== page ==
Merging Trace Files
In this post, I’ve written about how to merge trace files – both the original way and a neat shortcut to provide a way around some of the problems that you might run into while using the traditional method.
One technique that protocol analysts like to use is some sort of ring buffer or a way to capture many smaller files instead of one gigantic trace file. This scenario can range from long-term captures to capturing from a busy network/device. With either scenario, you end up with a lot of data.
For those of you who haven’t had the pleasure of experiencing opening a 1 GB trace file in a protocol analyzer, I recommend having a lot of processing power, RAM, time and definitely patience.
Let’s say that you have twenty, 500 MB trace files and you want to put them together. Here are a few things to keep in mind:
– You need to realize that technically there is a ‘gap in time’ of time where the analyzer had to stop, save and start again, resulting in potentially lost packets. Depending on your specific circumstances this may not be an issue, but if you’re not sure, you should note the last packet time in each trace file, or add a comment in the last packet to easily identify any false positives that Wireshark may flag from missing packets. This point also helps understand capture techniques that various vendors use like stream to disk.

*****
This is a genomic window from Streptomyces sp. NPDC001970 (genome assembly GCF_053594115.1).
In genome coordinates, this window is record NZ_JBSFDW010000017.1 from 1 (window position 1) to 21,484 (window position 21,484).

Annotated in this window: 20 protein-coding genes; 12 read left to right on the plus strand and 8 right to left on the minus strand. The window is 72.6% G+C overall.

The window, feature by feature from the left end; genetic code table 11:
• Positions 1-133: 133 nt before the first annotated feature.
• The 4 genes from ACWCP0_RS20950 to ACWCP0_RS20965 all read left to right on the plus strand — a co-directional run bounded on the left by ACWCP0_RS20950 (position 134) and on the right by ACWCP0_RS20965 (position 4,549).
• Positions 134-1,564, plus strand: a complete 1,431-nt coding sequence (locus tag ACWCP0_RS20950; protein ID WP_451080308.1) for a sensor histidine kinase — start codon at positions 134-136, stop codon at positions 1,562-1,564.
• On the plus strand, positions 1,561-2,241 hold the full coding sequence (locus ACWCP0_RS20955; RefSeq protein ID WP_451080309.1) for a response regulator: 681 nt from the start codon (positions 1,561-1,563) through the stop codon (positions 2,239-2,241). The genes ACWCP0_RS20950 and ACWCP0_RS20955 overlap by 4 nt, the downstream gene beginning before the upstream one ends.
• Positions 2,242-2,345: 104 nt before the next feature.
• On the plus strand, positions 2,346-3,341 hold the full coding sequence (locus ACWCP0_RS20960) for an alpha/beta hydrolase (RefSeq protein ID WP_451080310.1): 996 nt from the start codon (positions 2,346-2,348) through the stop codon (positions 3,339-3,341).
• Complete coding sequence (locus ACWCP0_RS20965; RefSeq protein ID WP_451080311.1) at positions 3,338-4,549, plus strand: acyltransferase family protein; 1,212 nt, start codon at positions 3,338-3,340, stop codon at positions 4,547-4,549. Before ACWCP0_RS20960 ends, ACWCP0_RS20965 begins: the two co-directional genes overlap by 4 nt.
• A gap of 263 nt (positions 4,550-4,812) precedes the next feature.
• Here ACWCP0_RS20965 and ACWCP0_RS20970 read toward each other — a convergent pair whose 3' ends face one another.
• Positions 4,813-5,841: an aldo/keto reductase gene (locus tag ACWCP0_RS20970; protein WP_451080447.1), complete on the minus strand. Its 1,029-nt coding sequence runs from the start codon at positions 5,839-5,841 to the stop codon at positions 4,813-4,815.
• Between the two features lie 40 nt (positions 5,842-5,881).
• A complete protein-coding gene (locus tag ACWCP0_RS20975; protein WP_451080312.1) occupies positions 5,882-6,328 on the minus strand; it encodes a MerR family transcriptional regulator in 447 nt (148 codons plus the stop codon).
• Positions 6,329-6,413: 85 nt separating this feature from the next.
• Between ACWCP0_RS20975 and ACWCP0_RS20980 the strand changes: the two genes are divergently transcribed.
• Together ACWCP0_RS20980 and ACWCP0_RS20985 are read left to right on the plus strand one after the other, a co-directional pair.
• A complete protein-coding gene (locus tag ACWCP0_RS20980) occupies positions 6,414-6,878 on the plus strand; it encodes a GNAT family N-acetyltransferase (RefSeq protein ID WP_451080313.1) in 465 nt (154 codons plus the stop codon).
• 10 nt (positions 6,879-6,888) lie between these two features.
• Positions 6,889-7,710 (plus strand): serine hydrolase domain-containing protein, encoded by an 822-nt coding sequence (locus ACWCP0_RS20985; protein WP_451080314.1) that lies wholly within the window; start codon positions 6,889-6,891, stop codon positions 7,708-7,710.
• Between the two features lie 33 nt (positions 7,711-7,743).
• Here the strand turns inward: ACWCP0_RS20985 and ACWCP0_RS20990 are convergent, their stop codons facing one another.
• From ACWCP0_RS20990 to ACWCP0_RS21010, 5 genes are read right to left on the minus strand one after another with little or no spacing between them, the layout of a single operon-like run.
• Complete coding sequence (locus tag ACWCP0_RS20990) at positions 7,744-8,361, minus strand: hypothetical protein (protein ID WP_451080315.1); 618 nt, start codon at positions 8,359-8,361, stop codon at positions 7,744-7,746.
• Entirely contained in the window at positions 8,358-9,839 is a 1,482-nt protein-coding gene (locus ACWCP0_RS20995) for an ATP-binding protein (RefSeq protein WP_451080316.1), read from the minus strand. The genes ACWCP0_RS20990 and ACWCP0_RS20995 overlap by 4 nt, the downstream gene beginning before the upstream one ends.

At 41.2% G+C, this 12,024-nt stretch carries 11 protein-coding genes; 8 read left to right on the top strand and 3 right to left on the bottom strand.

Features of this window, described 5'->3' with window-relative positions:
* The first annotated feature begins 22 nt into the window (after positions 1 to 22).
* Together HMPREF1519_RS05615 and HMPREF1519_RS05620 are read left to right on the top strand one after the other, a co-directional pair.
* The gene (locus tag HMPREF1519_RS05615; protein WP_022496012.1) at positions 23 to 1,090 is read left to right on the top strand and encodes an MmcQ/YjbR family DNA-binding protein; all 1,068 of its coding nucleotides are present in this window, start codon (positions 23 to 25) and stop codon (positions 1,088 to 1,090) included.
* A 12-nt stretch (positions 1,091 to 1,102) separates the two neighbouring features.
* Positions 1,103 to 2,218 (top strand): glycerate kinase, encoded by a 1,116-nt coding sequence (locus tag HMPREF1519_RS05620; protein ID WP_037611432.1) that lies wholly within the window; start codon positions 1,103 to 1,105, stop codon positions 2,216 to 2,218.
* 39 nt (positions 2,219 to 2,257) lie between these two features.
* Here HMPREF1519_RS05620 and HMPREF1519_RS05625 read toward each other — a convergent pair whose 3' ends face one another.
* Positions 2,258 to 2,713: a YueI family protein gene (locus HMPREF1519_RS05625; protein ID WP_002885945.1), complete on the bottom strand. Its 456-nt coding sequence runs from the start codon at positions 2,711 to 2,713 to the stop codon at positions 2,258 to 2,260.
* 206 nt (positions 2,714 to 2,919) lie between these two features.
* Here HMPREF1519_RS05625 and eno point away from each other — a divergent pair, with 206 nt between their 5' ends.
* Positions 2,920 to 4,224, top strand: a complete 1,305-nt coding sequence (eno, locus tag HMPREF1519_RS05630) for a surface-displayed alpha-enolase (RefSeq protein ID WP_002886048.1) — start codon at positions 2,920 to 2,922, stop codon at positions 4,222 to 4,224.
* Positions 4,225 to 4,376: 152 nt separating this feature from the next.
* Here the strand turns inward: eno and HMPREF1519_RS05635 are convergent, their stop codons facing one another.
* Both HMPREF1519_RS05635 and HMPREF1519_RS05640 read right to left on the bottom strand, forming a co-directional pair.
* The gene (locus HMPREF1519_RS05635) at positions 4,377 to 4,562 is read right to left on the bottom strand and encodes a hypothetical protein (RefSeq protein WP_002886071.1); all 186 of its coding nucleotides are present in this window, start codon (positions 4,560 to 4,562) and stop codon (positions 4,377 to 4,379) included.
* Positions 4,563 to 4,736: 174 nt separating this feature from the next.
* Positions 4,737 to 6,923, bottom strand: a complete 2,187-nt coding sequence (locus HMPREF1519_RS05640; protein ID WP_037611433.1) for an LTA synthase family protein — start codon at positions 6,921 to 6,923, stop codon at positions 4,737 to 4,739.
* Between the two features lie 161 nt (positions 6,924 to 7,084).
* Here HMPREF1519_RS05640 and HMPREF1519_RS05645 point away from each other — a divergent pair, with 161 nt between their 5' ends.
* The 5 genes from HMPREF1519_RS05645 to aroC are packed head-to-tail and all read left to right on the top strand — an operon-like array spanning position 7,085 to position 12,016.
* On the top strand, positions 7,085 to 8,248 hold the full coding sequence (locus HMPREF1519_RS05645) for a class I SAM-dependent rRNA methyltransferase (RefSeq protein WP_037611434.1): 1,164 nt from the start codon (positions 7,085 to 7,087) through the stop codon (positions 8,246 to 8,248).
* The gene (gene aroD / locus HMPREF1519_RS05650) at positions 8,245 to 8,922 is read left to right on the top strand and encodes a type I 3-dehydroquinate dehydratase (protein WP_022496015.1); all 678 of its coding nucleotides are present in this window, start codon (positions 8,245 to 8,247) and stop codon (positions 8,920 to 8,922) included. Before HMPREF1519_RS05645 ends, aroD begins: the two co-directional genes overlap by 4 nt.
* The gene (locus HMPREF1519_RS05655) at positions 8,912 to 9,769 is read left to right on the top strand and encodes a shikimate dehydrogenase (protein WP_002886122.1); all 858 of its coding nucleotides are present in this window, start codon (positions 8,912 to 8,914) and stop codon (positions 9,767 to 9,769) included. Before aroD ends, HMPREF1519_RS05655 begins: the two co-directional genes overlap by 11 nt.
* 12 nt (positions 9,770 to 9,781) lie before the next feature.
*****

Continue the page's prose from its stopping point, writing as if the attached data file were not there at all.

– Always capture packets locally and then copy them to a removable drive or network drive. My general rule is to avoid capturing or streaming data to network or removable drives.
– Put your files in a separate folder to make life a bit easier – especially if you decide to merge or process packets from the command line or if you use batch files for post-capture processing.
– Try to filter the trace files by MAC, IP or TCP to reduce the file size. If you decide to filter a trace file, save them with a new file name. For example outlook.pcapng might now be outlook_Server_Tony_IP_filter.pcapng. I always say,”When in doubt about what to filter on, start with the MAC address”.
– If you don’t need the data payload, consider slicing your trace files using editcap with the –s option. So outlook.pcapng will now have a new file called outlook_128Byte_slice.pcapng. I covered packet slicing in another article in a bit more detail (http://tinyurl.com/yb38lw9j) where I packet slice a 100MB trace file, resulting in a 18MB file.
In this video, I show you how to merge trace files using the Wireshark Merge option as well as a trick to merge multiple trace files.